Type 2 diabetes, an invisible disease

Another morning I wake up and my legs are killing me. I knew immediately what it was, a nerve pain, diabetes complication. I tried walking around, massage, elevating them, all to no avail. Then I succumbed to the pain pills that is usually my last resort. After a while, the pain subsided and I felt as good as new.

A friend called, and after a brief exchange of how are you’s I mentioned my recent legs problem in connection with diabetes. She goes, no, it can’t be diabetes, it must be something else. And of course, one of her relatives had this very problem that turned out to be poor blood circulation. Inasmuch as I hate this sort of advices, I bit my tongue and tried to explain how it works. Not sure it registered but a small consolation is that I did try.

I did my best to put it in the plain easy to understand language. First off, blood circulates in the body and in doing so, brings nutrients and oxygen to the numerous organs and tissues. That is fine, but when it starts bringing the extra sugar or blood glucose along, this is where the problem begins. This excess of blood glucose attacks the body cells and causes damage to them. In my case, the damage was caused to the nerve cells (neurons), hence my symptoms. Sounds crystal clear to me but am not sure it had the same effect on the receiving end.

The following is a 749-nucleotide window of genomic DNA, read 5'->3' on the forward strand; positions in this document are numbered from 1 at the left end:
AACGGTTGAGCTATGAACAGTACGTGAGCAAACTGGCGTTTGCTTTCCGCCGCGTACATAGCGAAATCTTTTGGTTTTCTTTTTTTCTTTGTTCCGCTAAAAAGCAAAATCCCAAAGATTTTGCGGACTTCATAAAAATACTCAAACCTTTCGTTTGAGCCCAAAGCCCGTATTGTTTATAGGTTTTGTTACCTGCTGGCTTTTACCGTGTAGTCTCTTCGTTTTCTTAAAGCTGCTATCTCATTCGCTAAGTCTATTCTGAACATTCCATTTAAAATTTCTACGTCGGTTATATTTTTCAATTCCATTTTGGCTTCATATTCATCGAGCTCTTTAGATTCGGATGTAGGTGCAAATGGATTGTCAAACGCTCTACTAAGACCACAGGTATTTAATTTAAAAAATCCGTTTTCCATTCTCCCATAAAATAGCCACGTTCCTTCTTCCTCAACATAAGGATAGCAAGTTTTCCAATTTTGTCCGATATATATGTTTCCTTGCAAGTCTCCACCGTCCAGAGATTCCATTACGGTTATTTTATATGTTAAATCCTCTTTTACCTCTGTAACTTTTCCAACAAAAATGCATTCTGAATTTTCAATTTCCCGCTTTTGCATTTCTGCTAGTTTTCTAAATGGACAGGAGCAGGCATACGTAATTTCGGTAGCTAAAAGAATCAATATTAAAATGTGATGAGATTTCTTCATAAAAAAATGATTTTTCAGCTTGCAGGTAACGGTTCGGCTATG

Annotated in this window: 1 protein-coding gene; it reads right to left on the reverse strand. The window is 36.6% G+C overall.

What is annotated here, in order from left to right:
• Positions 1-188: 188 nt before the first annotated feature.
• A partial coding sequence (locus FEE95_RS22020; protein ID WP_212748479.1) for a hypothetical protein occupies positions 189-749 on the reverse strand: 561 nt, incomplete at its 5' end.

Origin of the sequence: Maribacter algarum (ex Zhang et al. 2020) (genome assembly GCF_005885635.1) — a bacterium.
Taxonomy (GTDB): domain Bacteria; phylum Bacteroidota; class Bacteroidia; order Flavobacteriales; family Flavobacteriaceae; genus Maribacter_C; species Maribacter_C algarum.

The problem is, diabetes is an invisible disease. There are no obvious signs visible from the outside like broken bones or scars or disfigurements. It’s something that goes on inside me and I am the only one who can feel the consequences. The latter doesn’t make sense to most anyone else.

Oh well. All I can do is try to do the right thing and hope for the better.


This entry was posted in complications, diabetes, diabetes management, Uncategorized and tagged , , , , , , . Bookmark the permalink.

10 Responses to Type 2 diabetes, an invisible disease

  1. It’s difficult for most people to understand stuff that doesn’t affect them directly…
    For me, retinitis pigmentosa (aka RP) has destroyed my peripheral. And so,
    since night sight is generated via peripheral vision, my eyes can’t really make
    the transition between bright/darkly lit spaces… But even after explaining this,
    people often still express how I just need to calmly wait while my eyes adjust
    to the light. Oh well :-/ Hope you’re feeling well today, Anna šŸ™‚ šŸ’œ Jackie@KWH

    Liked by 1 person

  2. Rick Phillips says:

    I love that quote by Truman Capote. Incidentally, he invented a form of modern literature if you get the chance and do not mind true crime drama read “in cold blood” it is amazing.

    This item has been referred to the TUDiabetes Blog page for the week of November 7, 2016

    Liked by 1 person

  3. Heri says:

    It’s ok , nobody gets education about diabetes at school. Make sure to treat it and it’ll be ok

    Liked by 1 person

  4. chattykerry says:

    I am so sorry, Anna. Sciatica is my current bugbear with the cold front arriving.

    Liked by 2 people

Comments are closed.